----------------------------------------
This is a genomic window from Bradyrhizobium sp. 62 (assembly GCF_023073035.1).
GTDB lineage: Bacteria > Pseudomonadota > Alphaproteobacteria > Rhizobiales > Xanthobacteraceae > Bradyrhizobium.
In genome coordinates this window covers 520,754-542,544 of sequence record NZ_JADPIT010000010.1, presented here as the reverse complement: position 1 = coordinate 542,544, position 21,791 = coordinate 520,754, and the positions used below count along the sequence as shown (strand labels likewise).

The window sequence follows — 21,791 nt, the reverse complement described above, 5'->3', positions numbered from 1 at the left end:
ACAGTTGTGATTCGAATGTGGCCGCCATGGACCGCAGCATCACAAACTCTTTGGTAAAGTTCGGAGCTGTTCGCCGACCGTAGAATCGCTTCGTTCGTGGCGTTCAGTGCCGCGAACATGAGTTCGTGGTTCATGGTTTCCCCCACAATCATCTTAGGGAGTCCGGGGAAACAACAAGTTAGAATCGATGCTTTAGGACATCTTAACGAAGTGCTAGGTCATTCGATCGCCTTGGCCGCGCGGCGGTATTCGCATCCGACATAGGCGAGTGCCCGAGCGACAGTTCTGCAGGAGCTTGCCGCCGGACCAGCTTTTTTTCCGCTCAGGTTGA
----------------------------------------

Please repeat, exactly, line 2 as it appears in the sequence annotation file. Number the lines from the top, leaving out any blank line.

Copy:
GTDB lineage: Bacteria > Pseudomonadota > Alphaproteobacteria > Rhizobiales > Xanthobacteraceae > Bradyrhizobium.